Clause of EN ISO 20345 ('behaviour of penetration-resistant inserts') focuses on the effects of the environment on these components. Clause covers metallic inserts and non-metallic inserts are covered in clause These clauses call up clauses in EN ISO 20344 which, in turn, reference EN 12568:2010.

For metallic inserts in Class I footwear, a test is specified which exposes a specimen cut from a new insert (that is, not cut from completed footwear) to a mild salt solution and, after a prescribed time, sets out the amount of corrosion allowable. For metallic inserts in Class II footwear, the perforation-resistant insert is tested in situ within the footwear. After exposure to a mild salt solution for a specified time, the insert is removed from the footwear and inspected for corrosion.

For non-metallic inserts, a more extensive set of tests is specified. These cover the effects of high temperature, low temperature, acid, alkali and fuel oil. The same tests apply to Class I and Class II footwear. For both classes of footwear, only new (unused) inserts are used for these tests. For the high- and low-temperature tests, the specimens are conditioned for a period of time at a specified temperature before being re-tested for nail perforation, with the test being carried out within two minutes of being removed from the temperature-conditioning chamber. Likewise, after conditioning in acid, alkali or fuel oil, the conditioned specimens are subject to a repeat of the nail perforation test. It is important to note that only non-metallic inserts are subjected to the more extensive environmental tests and subsequent perforation test as described here, and as set out in clause 6.4 of EN 12568:2010.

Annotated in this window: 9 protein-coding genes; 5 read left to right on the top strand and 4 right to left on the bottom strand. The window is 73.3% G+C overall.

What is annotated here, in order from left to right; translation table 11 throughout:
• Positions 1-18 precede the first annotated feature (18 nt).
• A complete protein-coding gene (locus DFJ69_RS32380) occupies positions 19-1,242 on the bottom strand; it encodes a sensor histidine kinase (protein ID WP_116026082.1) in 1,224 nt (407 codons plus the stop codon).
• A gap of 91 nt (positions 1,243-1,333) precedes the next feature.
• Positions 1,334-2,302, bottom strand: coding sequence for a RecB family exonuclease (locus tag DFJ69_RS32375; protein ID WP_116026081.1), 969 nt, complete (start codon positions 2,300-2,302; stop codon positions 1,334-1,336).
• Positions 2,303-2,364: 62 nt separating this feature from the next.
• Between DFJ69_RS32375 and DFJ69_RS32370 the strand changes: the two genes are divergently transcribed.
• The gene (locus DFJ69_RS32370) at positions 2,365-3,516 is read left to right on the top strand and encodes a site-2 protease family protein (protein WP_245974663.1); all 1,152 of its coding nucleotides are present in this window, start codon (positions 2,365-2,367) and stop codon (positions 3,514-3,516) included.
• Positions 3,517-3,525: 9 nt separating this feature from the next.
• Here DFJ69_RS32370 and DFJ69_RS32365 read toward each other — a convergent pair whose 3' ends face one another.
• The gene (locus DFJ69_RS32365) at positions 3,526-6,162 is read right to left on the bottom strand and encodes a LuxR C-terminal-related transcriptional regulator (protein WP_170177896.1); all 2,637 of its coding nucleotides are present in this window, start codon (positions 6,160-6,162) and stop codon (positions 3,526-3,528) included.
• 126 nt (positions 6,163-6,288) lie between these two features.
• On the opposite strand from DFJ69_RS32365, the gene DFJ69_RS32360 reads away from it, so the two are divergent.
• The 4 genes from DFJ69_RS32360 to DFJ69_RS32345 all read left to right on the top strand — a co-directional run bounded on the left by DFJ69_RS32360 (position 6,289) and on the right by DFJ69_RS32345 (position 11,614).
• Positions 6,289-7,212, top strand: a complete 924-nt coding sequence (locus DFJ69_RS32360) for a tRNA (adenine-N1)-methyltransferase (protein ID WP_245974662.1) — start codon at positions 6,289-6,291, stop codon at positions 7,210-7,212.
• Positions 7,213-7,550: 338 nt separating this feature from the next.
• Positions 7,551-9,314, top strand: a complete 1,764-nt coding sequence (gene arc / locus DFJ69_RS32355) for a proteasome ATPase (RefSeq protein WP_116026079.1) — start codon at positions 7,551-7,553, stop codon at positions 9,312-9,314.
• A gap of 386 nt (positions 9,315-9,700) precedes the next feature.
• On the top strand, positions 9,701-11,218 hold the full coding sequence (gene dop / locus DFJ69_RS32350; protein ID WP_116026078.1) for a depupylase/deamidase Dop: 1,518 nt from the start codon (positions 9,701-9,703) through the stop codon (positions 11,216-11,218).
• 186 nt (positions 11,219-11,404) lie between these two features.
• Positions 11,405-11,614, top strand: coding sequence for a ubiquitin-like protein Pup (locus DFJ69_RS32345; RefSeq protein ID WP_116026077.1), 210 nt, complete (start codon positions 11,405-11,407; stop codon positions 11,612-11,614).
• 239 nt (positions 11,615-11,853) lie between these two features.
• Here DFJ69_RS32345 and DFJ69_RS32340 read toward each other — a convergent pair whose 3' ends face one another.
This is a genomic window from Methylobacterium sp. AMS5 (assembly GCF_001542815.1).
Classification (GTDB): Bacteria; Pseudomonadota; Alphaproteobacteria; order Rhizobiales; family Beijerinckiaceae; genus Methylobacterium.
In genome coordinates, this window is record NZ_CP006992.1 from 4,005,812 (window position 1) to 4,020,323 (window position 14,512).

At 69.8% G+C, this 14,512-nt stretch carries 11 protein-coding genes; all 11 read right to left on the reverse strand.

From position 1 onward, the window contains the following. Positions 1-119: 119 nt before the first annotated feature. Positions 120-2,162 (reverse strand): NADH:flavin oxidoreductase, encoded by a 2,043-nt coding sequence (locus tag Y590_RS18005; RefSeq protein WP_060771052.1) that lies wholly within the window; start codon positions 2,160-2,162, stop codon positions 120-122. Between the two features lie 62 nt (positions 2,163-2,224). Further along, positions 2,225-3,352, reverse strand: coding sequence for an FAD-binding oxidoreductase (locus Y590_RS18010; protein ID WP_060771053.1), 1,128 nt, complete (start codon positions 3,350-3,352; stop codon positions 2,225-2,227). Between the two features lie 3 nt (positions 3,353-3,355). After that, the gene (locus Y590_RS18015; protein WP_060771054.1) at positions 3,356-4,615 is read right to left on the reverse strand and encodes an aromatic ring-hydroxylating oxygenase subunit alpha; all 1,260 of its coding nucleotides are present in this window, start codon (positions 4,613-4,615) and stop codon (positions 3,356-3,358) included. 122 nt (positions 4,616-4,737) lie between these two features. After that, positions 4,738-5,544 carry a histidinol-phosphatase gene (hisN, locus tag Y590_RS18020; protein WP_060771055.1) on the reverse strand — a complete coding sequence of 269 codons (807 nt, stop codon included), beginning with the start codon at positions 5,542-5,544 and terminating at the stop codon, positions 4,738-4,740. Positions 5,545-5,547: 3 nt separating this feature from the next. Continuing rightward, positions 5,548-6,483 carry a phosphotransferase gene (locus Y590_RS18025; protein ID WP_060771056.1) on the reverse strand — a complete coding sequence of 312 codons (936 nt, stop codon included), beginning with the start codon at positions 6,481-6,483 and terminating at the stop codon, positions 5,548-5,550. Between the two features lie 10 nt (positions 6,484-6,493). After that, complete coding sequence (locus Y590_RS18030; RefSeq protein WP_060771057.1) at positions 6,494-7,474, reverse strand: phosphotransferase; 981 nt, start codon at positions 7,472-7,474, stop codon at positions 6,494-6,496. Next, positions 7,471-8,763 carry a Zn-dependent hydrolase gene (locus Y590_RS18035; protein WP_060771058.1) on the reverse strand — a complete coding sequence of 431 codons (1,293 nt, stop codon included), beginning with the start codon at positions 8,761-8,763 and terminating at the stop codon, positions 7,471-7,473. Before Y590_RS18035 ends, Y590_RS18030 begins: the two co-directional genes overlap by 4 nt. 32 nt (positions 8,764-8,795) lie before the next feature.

Figure 2: Testing unused inserts with SATRA NP3 jaws fitted to a SATRA STM 566 tensile test machine

This perforation test, applied after each type of environmental conditioning, has some differences to the tests described in clause of EN ISO 20345. The main difference is that new, unused inserts are used for this test, instead of testing them when incorporated into a sole. The unused inserts are typically quite flexible and need to be clamped into position on the test platen before the perforation test is carried out. Details of the clamping device are set out in EN 12568:2010 clause SATRA NP3 tensile tester jaws, which includes a clamping plate, conform to this standard (figure 2). These jaws can also be used to carry out the test specified in clause of EN ISO 20345 by the removal of the clamping plate (in effect, then operating as the SATRA NP4 jaws). Both SATRA NP3 and NP4 jaws incorporate the nail, nail holder and support platens. The nails conform to EN 12568:2010 clause, which is specified for all the puncture tests called up within clause 6.2.1 of EN ISO 20345: 2011.

SATRA test equipment

SATRA test equipment is designed and manufactured in the UK and supplied to a global market. Purchasing organisations include brand owners, retailers, manufacturers, component and material suppliers, test houses, government institutions, universities and research institutes. SATRA test equipment draws on the expertise gained over almost one hundred years of history of fundamental research, development of over 400 SATRA test methods and the extensive use of SATRA machines in our own laboratories.

Click here for comprehensive information on SATRA's range of test equipment.

How can we help?

Please email for further information on SATRA test equipment.

Publishing Data

This article was originally published on page 42 of the March 2017 issue of SATRA Bulletin.

Other articles from this issue »